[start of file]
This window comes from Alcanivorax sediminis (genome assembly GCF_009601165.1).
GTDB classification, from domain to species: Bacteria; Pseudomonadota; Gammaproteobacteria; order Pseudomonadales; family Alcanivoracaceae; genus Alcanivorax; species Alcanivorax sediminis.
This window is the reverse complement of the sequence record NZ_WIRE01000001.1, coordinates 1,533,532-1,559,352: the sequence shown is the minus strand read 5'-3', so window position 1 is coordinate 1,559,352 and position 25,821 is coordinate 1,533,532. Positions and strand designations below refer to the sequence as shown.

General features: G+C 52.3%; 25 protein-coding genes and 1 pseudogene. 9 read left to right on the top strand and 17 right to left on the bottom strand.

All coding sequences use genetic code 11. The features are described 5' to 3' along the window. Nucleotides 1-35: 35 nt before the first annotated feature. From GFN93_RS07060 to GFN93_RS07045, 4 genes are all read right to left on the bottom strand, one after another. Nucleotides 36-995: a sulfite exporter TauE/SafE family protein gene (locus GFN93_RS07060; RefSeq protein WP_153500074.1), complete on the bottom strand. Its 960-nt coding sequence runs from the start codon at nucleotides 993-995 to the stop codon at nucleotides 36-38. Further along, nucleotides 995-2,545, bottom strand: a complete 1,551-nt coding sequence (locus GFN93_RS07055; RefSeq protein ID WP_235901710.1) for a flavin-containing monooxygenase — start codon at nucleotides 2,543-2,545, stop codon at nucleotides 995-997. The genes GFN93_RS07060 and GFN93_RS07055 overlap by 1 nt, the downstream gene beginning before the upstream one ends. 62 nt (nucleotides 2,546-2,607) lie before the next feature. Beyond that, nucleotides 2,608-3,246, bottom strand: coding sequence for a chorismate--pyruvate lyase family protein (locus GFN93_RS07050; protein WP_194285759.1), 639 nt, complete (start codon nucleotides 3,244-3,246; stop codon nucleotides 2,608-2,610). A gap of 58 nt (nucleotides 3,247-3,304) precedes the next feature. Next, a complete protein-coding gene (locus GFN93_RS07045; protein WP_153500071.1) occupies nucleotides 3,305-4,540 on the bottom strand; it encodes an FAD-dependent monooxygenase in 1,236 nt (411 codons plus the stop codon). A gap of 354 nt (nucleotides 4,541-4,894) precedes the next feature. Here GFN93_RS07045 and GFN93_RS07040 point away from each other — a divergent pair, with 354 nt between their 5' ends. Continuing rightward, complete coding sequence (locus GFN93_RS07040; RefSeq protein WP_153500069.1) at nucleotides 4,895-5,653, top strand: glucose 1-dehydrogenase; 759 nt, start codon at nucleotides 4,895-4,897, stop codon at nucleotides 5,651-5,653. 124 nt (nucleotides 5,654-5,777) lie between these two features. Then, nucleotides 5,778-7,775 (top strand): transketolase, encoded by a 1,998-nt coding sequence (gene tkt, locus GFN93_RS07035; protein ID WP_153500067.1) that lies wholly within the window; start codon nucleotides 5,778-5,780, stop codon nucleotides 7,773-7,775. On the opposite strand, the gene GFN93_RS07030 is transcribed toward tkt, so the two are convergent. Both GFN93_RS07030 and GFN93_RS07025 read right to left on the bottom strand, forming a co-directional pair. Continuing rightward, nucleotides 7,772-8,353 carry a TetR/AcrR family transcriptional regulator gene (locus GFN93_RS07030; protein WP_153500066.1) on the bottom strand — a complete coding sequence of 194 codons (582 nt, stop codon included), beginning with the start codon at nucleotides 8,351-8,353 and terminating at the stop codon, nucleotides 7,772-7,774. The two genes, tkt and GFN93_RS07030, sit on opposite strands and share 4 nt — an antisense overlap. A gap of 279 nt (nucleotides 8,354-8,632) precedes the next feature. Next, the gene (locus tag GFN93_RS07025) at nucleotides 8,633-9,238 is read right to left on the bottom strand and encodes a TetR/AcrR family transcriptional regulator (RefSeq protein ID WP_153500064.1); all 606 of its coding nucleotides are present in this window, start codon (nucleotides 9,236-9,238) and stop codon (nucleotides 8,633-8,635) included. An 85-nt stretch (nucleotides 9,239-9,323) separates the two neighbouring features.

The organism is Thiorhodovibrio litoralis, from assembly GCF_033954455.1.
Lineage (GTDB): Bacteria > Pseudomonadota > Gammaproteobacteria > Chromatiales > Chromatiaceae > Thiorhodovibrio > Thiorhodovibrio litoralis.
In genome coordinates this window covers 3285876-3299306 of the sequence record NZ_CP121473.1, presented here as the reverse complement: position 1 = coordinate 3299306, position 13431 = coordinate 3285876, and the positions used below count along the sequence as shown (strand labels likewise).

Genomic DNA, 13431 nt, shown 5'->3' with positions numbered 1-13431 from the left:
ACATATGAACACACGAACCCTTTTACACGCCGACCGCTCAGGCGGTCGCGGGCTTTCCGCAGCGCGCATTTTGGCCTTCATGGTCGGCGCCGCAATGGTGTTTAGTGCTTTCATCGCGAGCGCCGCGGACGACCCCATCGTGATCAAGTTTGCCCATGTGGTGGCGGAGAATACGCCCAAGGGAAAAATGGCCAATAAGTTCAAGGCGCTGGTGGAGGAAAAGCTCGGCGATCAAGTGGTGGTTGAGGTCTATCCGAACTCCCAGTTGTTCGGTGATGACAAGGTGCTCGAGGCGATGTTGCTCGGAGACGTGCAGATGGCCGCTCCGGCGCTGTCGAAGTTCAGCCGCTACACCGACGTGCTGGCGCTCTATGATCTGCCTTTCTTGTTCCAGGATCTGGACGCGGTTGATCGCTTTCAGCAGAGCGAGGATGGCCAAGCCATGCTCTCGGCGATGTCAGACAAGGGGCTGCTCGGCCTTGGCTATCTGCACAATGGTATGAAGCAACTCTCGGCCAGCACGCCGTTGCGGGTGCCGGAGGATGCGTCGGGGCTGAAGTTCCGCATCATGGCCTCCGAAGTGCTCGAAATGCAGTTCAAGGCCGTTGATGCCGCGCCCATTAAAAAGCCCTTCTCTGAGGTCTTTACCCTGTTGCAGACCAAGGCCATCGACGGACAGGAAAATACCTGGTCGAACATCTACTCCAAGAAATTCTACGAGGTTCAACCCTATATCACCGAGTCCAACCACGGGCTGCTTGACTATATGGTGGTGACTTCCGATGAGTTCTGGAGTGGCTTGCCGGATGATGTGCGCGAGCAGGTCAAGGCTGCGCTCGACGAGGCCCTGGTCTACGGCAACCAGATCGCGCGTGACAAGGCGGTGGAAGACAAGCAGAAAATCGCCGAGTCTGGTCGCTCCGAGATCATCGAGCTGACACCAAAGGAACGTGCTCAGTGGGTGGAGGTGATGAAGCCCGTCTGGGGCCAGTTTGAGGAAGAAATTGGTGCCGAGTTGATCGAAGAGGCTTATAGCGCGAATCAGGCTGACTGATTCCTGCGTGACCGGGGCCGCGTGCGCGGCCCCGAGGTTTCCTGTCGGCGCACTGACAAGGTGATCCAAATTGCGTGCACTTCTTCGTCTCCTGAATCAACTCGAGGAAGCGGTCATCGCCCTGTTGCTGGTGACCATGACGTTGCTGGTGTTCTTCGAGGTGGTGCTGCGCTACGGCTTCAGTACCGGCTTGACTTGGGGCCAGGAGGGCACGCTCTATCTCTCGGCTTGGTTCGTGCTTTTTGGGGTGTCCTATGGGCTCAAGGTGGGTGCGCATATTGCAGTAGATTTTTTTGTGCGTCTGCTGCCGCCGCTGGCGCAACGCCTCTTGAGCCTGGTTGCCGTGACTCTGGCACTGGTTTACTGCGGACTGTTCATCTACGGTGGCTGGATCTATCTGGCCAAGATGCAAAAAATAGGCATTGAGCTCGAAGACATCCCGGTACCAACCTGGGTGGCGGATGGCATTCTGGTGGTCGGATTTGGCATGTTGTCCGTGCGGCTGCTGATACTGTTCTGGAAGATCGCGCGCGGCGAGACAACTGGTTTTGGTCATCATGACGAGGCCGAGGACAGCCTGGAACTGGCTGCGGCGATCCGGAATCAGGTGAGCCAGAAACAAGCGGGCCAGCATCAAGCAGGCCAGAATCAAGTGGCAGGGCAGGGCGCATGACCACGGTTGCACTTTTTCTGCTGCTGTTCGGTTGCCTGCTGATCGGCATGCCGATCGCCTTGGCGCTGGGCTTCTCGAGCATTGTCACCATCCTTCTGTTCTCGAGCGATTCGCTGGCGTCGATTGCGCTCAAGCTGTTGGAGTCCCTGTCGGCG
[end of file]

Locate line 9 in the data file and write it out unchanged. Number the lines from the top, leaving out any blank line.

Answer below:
Genomic DNA, 13431 nt, shown 5'->3' with positions numbered 1-13431 from the left: